Many popular opinions of pitching prospects are formed from general scouting reports. While these reports are invaluable resources, they can’t always be trusted. Hundreds of minor league hurlers are credited with “mid-90′s velocity,” but very few MLB starters actually have that grade of heat, for example. It’s incredibly frustrating to hear about a pitcher with “a mid-90′s heater and plus curve,” only to have him come up to the big leagues and show a fastball that averages 90.5 mph and a slider.
When a pitcher come up to the majors, we can finally get a foolproof reading on what exactly his arsenal is comprised of, thanks to the great Pitch F/X system. In this series, I analyze just that–the “stuff” of recently-promoted MLB pitchers. Now that they’ve achieved their big league dreams and thus factor directly into the MLB picture, it’s high time that we know exactly what these guys are providing.
This time, I’m taking a look at White Sox reliever Shane Lindsay.
I’ll always owe Shane Lindsay.
Let me explain. On September 4, the White Sox played the Tigers on Sunday Night Baseball, which incidentally happened to be the final game of the fantasy baseball regular season in most leagues with 8-team playoffs. Going into that game, I was tied for eighth in my league, but I was percentage points behind the team I was tied with. My matchup was over, and the team I was tied with had used all of its players; his opponent had only Tigers catcher Alex Avila left in play.
Lindsay threw one awful inning in that 18-2 shellacking, allowing seven earned runs and, incidentally, two hits to Avila. Avila would go on to collect four hits for the first time in his career, which was enough to force a tie in the hits category in that fantasy matchup, which pushed me into the playoffs by half a game. I would go on to win the league.
So, thanks for the bad inning, Shane Lindsay!
On a more serious, and certainly relevant, note, Lindsay was a pretty hot prospect about half a decade ago with the Rockies. Then command and injury issues nearly derailed his career, and he was forced to move to relief, where he finally reached the big leagues this year as a 26-year-old with the White Sox.
Lindsay got into four games and threw six innings, one of which was the seven-run abomination and the other five of which were quite good (one run, five strikeouts). Certainly, he can be excused for one bad outing against a solid Detroit offense in just his second big-league appearance–an outing that wouldn’t have lasted anywhere near as long as it did had the game been close.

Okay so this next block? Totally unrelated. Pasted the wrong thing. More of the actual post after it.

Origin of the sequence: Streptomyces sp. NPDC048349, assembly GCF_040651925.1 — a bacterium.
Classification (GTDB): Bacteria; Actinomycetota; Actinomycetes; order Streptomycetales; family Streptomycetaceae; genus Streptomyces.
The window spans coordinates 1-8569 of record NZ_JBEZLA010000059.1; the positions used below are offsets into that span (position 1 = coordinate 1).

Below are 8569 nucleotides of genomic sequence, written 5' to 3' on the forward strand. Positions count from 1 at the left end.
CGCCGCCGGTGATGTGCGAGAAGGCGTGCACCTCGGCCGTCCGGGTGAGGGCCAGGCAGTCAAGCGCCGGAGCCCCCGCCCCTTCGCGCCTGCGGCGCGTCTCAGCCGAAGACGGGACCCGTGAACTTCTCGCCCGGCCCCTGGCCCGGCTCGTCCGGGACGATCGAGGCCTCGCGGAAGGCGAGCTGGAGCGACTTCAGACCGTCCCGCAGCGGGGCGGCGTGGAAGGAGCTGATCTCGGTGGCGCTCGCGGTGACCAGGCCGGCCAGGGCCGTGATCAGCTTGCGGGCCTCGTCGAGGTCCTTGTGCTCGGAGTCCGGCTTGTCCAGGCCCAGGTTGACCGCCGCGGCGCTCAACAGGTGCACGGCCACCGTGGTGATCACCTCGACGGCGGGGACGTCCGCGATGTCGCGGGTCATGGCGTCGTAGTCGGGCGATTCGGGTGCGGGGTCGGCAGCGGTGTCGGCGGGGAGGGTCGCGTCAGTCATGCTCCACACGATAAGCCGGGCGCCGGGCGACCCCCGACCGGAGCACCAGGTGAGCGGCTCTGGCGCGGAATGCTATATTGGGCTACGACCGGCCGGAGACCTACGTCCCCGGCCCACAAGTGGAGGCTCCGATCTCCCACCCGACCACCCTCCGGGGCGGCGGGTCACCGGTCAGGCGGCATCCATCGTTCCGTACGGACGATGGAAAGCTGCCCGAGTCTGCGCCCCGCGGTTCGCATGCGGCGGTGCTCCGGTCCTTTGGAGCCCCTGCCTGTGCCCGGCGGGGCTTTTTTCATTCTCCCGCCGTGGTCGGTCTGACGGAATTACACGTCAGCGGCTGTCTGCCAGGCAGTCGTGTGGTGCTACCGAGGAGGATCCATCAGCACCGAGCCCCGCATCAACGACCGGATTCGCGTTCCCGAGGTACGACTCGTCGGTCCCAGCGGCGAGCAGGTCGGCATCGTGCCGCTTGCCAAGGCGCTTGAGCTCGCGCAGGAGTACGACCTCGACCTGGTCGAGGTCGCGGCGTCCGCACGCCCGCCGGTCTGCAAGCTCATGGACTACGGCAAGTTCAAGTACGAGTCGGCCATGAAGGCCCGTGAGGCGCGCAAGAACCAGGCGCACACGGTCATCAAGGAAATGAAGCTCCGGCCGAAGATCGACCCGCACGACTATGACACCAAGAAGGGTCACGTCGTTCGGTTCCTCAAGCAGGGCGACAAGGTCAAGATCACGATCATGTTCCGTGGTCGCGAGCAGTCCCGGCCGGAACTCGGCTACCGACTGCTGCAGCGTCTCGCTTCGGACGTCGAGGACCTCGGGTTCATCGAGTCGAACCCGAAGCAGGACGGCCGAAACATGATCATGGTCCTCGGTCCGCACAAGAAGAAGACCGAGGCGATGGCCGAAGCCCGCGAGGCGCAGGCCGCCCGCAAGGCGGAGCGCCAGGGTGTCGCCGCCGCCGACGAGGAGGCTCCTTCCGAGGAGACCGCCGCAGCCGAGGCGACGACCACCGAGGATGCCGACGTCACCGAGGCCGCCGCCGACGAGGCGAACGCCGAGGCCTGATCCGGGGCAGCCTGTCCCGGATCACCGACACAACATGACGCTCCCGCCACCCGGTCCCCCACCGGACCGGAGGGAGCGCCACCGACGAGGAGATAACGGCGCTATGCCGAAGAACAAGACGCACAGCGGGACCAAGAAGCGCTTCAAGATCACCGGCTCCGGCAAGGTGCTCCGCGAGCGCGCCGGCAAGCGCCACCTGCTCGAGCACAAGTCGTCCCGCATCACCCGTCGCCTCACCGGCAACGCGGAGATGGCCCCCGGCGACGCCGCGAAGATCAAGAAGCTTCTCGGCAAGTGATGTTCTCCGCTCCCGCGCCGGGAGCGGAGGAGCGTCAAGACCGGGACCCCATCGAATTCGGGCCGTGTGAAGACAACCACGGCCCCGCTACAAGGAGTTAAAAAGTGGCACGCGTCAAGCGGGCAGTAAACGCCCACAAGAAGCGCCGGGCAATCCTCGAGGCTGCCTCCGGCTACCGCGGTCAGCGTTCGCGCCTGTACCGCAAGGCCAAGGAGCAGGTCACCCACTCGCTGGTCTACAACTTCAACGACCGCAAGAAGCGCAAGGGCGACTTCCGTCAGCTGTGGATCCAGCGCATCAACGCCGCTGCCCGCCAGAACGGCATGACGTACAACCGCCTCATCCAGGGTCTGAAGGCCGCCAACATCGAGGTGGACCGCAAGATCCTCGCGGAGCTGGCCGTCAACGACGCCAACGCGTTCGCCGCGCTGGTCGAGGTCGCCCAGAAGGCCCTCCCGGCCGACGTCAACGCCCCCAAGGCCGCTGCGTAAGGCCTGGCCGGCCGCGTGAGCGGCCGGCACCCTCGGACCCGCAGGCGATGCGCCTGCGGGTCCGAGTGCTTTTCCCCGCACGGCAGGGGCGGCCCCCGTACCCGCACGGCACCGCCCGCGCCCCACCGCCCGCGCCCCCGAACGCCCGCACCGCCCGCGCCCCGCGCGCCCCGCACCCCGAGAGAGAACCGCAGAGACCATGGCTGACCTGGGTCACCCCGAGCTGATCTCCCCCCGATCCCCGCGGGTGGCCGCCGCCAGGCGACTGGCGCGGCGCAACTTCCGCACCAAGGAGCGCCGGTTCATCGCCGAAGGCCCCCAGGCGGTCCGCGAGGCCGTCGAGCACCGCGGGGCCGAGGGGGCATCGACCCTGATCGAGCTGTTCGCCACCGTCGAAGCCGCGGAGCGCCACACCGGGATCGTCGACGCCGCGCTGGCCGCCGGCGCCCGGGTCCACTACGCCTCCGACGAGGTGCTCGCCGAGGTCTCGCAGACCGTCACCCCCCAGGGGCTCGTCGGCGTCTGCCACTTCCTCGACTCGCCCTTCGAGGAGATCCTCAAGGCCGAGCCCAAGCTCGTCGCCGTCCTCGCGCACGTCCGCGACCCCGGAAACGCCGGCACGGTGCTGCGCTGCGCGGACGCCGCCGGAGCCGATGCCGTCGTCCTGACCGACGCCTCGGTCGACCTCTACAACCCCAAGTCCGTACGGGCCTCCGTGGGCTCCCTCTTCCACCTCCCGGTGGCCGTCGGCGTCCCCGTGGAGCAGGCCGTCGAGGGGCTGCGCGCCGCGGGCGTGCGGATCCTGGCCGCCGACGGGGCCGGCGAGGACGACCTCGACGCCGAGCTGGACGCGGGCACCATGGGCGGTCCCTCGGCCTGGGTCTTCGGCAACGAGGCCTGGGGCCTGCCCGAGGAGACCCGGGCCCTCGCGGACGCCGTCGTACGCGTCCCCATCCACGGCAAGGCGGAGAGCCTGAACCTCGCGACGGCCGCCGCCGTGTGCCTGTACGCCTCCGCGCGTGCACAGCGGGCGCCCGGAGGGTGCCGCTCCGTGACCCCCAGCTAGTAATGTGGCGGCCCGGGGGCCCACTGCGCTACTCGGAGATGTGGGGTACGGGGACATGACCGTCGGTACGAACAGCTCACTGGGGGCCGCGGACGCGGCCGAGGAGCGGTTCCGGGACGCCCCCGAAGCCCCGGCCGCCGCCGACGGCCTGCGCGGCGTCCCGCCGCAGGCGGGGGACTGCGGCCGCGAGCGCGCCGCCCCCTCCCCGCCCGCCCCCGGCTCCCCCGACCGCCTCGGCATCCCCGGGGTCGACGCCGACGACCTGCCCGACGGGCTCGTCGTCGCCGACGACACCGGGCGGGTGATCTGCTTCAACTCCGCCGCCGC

Always touted as having a bigtime arm, Lindsay delivered on that hype by averaging 95.8 mph with his fastball, making him one of the 25 hardest throwers in the big leagues this year. It’s a small sample, but his 7.8% whiff rate on his 128 MLB heaters is quite encouraging. Lindsay also has the ability to add cut or sink to the pitch in the 90-93 mph range.
The Australian righthander relies almost exclusively on his fastball. He does throw a power curveball from 80-85 mph, and the pitch has bite, but he only threw 13 in his big-league time, and only three of those were in the strike zone. He also tossed a couple of upper-80’s changeups that Pitch F/X couldn’t properly distinguish from his fastball, but that’s mainly a show pitch.
As his high walk rate (51 in 63 2/3 IP) in Triple-A attests, Lindsay has to throw more strikes. He walked five of the 34 MLB batters he faced, which is a lower percentage (14.7%) than his Triple-A rate (18.6%), but is still too high. He’s so fastball-heavy that hitters never have to look for anything else–he doesn’t throw the curve enough to get it in hitters minds, and he doesn’t put the breaking ball in the zone on the rare occasions he does break it out.
As a result, Lindsay doesn’t get many called strikes with the fastball–when it’s in the zone, hitters swing. Just 17 of his 128 heaters (13.3%) were called strikes, which is well below the level of most pitchers in this series–Duane Below, who I looked at yesterday, had a rate over twice Lindsay’s.
He does put the pitch in the zone somewhat, but when he misses, he tends to miss badly:
That also contributes to the high likelihood of his balls being taken. We can also see that his location within the strike zone is rather haphazard, although he has the velocity and movement to get away with that if he can just cut the walks.
Really, that’s what it comes down to. If he can throw the curveball more and better and locate the fastball, we’re looking at a bigtime relief pitcher. If he does neither, he’s just the next Jim Hoey. Most likely, he settles somewhere in between as a decent-enough anonymous reliever who passes through eight teams on one-year-deals, with each pitching coach thinking he can turn him into a shutdown guy, in the Seth McClung/Jesus Colome/Denny Bautista mold.
For more on the White Sox, check out Southside Showdown!